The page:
Although, according to Portass, "having the same general specification and dimensions as the Mark U", this 3-inch centre height, Screw Cutting and Back Geared was of an entirely different design. The headstock bolted on, the tailstock had a separate base allowing the top section to be set over for the turning of slight tapers, the leadscrew was equipped with double clasp nuts (obviating the need for a dog clutch) and the carriage was not only driven by racking and pinion gearing, but also incorporated reduction gearing that gave a smoother, slower movement and meant that the carriage moved left and right in the same direction as the rotation of the handwheel. The Portass "Super" is shown at the bottom of the page.

Some pictures below are high resolution and may take time to load

Portass Model XL. The bed-mounted co-ordinate drilling attachment, driven from a peg carried in the faceplate, was offered by Portass as an accessory for many years. The picture has been heavily "art worked" to improve the machine's rather "as-cast" ex-factory finish. Photographs of a Zyto version here.

Portass Model XL in standard bench-mount form

Portass 3-inch Model X. A cheaper model based on the X.L. but lacking a proper compound slide rest, set-over tailstock and with just a single instead of forked changewheel bracket

Portass Model X.L. on the maker's motorised stand. Instead of using an ordinary countershaft system Portass (as on the Dreadnaught machines) left the flywheel assembly in place. Wound up to full speed, such a set-up would have taken a considerable time before any job, even a lighter one, came to a stop. This model was listed with both 4 and 3-inch centre heights.

Portass X.L. on the maker's very distinctive and rather
ornamental stand with foot-operated treadle and flywheel drive

The cheaper Portass Model X

Portass X. Inexpensive engineering: there is apron on the carriage and the leadscrew "full nut" is bolted to the underside of the saddle. There was no quick-action rack-and-pinion carriage drive but twin T slots in the saddle allowed maximum flexibility in positioning the swivelling tool slide

Portass Model X. Simple but strong tailstock with a proper square-thread,  No. 1 Morse taper barrel - and a set-over facility guided by a round bar

Whether the banjo arm carrying the changewheels should be in
front of, or behind the headstock spindle, is open to debate

Unfortunately the tailstock barrel was locked by a simple pusher screw; however, this was probably a good deal more satisfactory (and with better long-term reliability prospects) than using that other favourite of the inexpensive (and sometimes not so inexpensive) lathe maker - a bolt that attempted to clamp together a split in the tailstock casting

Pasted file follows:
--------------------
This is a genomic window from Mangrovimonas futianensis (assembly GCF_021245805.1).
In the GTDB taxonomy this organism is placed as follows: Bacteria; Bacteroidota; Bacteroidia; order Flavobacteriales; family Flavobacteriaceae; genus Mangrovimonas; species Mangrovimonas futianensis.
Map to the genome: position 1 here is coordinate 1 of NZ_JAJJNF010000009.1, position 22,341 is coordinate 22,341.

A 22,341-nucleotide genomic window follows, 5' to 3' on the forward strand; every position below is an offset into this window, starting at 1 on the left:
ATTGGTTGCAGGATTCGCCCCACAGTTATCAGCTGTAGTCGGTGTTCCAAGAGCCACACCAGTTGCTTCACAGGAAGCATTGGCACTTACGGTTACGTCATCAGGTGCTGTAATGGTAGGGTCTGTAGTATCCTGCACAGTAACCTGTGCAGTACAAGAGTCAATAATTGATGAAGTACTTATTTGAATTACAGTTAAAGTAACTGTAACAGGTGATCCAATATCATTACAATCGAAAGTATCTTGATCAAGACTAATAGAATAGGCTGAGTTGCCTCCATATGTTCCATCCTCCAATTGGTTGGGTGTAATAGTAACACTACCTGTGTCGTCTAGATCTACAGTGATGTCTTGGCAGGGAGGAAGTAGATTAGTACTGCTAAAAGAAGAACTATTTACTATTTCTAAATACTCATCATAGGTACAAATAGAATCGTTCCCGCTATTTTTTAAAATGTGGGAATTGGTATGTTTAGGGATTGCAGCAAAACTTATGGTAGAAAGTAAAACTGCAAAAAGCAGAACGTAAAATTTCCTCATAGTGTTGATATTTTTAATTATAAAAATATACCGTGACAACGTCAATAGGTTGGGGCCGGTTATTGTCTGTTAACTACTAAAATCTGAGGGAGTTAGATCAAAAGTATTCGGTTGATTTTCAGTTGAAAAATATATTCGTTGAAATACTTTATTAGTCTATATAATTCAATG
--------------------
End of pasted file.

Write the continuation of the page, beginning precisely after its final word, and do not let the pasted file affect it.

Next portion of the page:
Portass - Long-bed Model X.L.

Yet another well preserved Portass from the late 1920s to the late 1930s - a rare long-bed 4" x 16" Model X.L. This example, although modified by a previous owner, still has a variety of features quite at variance with normal Portass practise: the centre height is four inches (unusually generous for the maker) with sixteen inches between centres; bed and headstock are cast as one - though this is in line with the maker's early miniature lathes, the first Model S and the Type V - and fitted with a tumble-reverse drive to the leadscrew. The headstock pulley is obviously intended for a Z-section 10 mm belt (and not a round rope drive) and the spindle nose, with a 1.125" 12 t.p.i. nose is either a modification by a previous owner or a quite-out-of-character move by Mr. Portass. The bronze leadscrew nut is full, and obviously of the maker's type, through the handle on the dog-clutch is not theirs. Oddest of all, though quite possibly a modification, is the well stepped-out cross-slide screw support bracket, the micrometer dials and (for a Portass) the unusually delicate T-slotted cross slide. With the extra rearwards slide travel obtained by the screw bracket, all these fittings combine to equip the lathe perfectly for the mounting of a vertical milling slide, However, even if these items were replaced with ones from an ordinary Portass, the lathe would still appear sufficiently novel  to stand out. Just possibly, it might have been built for the then famous tool and machine-tool distributors Buck and Ryan; their badge is attached to the lathe and they would have had the buying power to purchase a batch of machines made to their exact specification. However, having decided upon tumble reverse, one wonders why they did not specify a proper apron with clasp nuts for the leadscrew and a rack-and-pinion hand drive for the carriage ? And could they have neglected to specify at least backgear guards when all other small lathes were decently covered up?
In many ways this models answers most of the usual and annoying shortcomings of the smaller backgeared and screwcutting lathes from Portass - with a few simple additions it would even have made a tough competitor for the Post WW2 Myford ML10 - if not the ML7. If you have a similar machine, please do make contact.

Spot the fiddly tumble-reverse lever...

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Portass Models X and X.L. Lathes